Who needs cable? We have our own excitement around here. Vey iz mere (heaven forbid) some normalcy we should have. Our evening started off so tranquilly. As a family, we noshed (ate dinner) on a nice meal. We streamed a delightful documentary, ‘First Position,’ about young ballet dancers, hard work, determination and the joy of the dance. It was magnificent. Little and Big were kind to each other, wore their listening ears well, and we were all assembled in a family-style, sofa-sized snuggle. Bouts of ballet broke out before us as Little and Big sensed the genius they were watching and tested their own moxie as dancers took to the stage. We watched through the credits, kinder leaping and twirling.
It was Friday night, my turn to cuddle my kinder (kids) to schluffy (sleep). We kissed the Mrs. and Gatsby, our pooch, good night, and pranced into the bedroom for dreamland. I had a shana madelah (little innocent daughter) curled in each arm. What could be bad? Nu? Big, she fell first, as witnessed by the cutest little purr of a snore. My Little, always the challenge, dared dreamland and the imaginings ahead in the dark. Yet even she soon surrendered sweetly. I felt her soft breath on my cheek. The toil of the ‘short-long week’ took its toll, and I soon drifted off too, smile on my punim (face).
Mittendrinnen (in the middle of everything), the Mrs., she comes running in, out of breath, shaking my feet, trembling, and saying, “Someone’s been shot in the parking lot!” Not two minutes before, she was outside with Gatsby for the last walk of the night. I pray, no I don’t hope I’m dreaming? No such luck. I pinched myself; it hurt. Kaynahorah (without the evil eye), I looked around and my family was okay.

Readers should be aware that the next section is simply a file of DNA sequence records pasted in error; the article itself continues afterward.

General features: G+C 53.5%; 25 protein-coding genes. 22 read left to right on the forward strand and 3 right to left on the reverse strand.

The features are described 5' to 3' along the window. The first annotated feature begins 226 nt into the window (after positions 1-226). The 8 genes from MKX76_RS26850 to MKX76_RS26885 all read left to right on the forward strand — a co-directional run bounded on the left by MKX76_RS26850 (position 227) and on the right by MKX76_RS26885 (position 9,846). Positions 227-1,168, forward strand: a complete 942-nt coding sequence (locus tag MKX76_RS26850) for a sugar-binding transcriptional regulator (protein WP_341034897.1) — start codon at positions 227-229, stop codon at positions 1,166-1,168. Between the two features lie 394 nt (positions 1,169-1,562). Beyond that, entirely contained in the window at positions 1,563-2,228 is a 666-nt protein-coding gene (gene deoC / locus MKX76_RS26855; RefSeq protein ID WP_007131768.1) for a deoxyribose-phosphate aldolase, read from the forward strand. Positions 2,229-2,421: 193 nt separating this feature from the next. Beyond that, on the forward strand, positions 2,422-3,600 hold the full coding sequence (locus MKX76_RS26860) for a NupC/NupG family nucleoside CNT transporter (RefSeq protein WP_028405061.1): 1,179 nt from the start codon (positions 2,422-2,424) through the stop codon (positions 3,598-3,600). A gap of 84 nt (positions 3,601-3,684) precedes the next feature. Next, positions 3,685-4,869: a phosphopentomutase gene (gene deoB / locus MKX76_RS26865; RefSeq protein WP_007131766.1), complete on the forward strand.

I stumbled out of the bedroom to the frightening scene that played out downstairs, just below our kitchen window. Police cars, marked and unmarked, flew in, lights blazing as it neared midnight. A man stumbled and fell out of a white car, blood pooling around him as he lay in agony on the macadam. Neighbors were trying to stop the blood that poured from his groin. Everyone called 911. I even called NBC 10 news-as if they would cover such a story.
“We’ll be right over, said the women at the news desk.” Have you seen them?
Where in the hell was the ambulance. At least six cop cars had arrived. Two cops dragged the poor screaming man by his legs, across the pavement, to their car. A trail of blood followed him. His girlfriend cried out in terror; he shouted, clearly suffering. The cops, they insisted they were helping him to get to the hospital. I can still hear his screams. My heart still thumps uncomfortably in my chest. Was this brutality? The Mrs. and I, we couldn’t help but wonder if a white man on a better street in a better section of Philly would have been schlepped (pulled) like that. #BlackLivesMatter